Now a picture for those who do not want to be spoiled.
Back to Lost and my random thoughts:
Just a couple of comments.
Thank you! Finally Bernard, Rose AND Vincent (bonus!) happy and free of the madness.
Well hello Jacob and Silas Adams/Evil Dude in Black (who from now on will be referred to as EDIB...of course we don't really know who if he is evil, if either are evil/good, or if it is just a bunch of shades of gray). If you noticed Jacob touched each of the losties when he made contact with them in the real world. He did not meet Juliet. I think that might have sealed her doom.
The first thing I thought of during the beginning scene was the book Good Omens with the angel Aziraphale and the demon Crowley discussing humans and the coming apocalypse, no real link there, just what popped into my mind.
Flannery O'Connor was a devout Catholic and her books are rife with Christian/Catholic symbolism, God's grace and strange ways to redemption. Her collection of short stores Everything that Rises Must Converge is the book Jacob is reading (which I actually have sitting on the side table here in the living room. When I saw the book I told The Boy "oh look, he likes O'Connor too") when Locke falls out of the building behind him. (and I will admit that I guffawed when I poor John fell down behind him, it just struck me as quite comical.)
The statue must be the Egyptian God Sobek. Four toed God with the head of a crocodile:
"Sobek's ambiguous nature led some Egyptians to believe that he was a repairer of evil that had been done, rather than a force for good in itself, for example, going to Duat to restore damage done to the dead as a result of their form of death. He was also said to call on suitable gods and goddesses required for protecting people in situation, effectively having a more distant role, nudging things along, rather than taking an active part."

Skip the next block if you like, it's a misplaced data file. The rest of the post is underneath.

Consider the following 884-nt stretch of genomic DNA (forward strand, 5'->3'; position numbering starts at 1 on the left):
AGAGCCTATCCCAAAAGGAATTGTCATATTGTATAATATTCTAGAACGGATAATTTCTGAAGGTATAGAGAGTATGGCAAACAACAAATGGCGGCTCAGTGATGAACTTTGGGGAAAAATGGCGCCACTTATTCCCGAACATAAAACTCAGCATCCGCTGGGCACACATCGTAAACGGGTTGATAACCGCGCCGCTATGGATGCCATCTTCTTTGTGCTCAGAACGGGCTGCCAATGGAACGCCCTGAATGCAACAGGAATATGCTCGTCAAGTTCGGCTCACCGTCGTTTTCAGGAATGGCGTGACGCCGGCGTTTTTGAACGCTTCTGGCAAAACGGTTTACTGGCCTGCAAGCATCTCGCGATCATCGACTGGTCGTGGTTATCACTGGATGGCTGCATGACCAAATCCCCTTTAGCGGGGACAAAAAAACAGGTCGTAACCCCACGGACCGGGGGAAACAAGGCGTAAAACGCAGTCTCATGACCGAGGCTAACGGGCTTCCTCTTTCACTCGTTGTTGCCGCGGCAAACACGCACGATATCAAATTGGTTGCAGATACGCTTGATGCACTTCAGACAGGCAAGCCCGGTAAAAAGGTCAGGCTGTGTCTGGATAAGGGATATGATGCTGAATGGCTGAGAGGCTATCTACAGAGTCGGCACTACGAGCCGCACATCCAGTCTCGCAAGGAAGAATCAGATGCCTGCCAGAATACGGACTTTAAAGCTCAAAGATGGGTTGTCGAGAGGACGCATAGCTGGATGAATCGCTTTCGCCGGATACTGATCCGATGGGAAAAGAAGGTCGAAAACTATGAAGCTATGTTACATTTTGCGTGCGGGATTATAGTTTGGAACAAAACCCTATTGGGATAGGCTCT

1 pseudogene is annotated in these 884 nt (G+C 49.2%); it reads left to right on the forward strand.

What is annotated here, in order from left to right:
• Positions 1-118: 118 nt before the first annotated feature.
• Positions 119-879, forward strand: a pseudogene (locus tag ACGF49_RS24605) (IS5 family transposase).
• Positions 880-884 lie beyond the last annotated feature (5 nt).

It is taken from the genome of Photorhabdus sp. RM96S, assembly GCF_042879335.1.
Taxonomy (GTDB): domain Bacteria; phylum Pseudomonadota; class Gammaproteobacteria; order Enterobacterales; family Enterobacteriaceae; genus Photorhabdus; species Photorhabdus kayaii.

Nudging things along...reminds me of the God/Gog in Battlestar.
So Richard is/was once named Ricardus (latin for Richard)...so is he old enough to have once used Latin as his native tongue? What lies in the shadow of the statue? "He who will protect us all." or something like that.*
Poor John, nothing but a dupe of EDIB who found his "loop hole". I even felt sorry for Ben, except in the end it was all about HIM. His failing is that he is just so selfish and can only think of himself. I assume that is why he was banished from the island and why Jacob said that last line so coldly. Even after everything that has happened Ben is still only thinking about how it affects him. None of the growth I have a feeling Jacob hopes that humans will achieve, no redemption. That brings me to my last comment.
Is this all just some eternal test that Jacob is playing with man? Trying to get human beings to learn how to get along and prove EDIB wrong?
*EDIT: I forgot that Latin is the language of The Others.
I forgot to add Doc Jensen's theory on Oceanic 815 and the Ajira flight:
"Ajira isn't a ''replacement event'' for Oceanic 815 — Oceanic 815 essentially sabotaged the fated arrival of Ajira! Jack is actually correct: Oceanic 815 was never supposed to bring the castaways to the Island. It was Ajira that was always supposed to bring the castaways to the Island! This is the mistake that Fate/the Island has been trying to rectify: The premature arrival of the castaways to the Island! While I'm not ready to pitch my guess for the perpetrators of the quantum hijacking that was Oceanic 815 — my early call: Ben — I'll bet you the pilot of Oceanic 815 was one of their members, which is why Smokey killed him. This could be one reason why Ilana asked Ajira pilot Frank Lapidus the codeword question, ''What lies in the shadow of the statue?'' Because so much was made to establish correlations between the two flights, Ilana's conspicuous question was meant to prompt the audience to consider anew the old speculation that the pilot of Oceanic 815 was part of a conspiracy to bring the plane to the Island."
and more! Read the first theory here.
Oh snap, Jacob's "failsafes" are coming via Juliet's sacrifice.
and even more:
And since the very beginning, we've been given hints, such as in the pilot, when Locke taught Walt the rules of backgammon. ''Two players. Two sides. One is light, one is dark.'' The opening sequence officially activated this Big Idea. We now we see that the entire Lost saga is contextualized by a centuries-spanning conflict — or maybe just a game — between two beings, enchanted and long-lived but not necessarily immortal.
I watched the pilot the other day and this scene, mostly because of Walt whom we have seen so little of, stayed in my mind.
Message board comment:
"Did anyone notice that Juliet was wearing Star Trek red - the color of the uniforms of the dead extras?"
Oh Noes, Juliet was the red shirt in this episode. Totally missed it.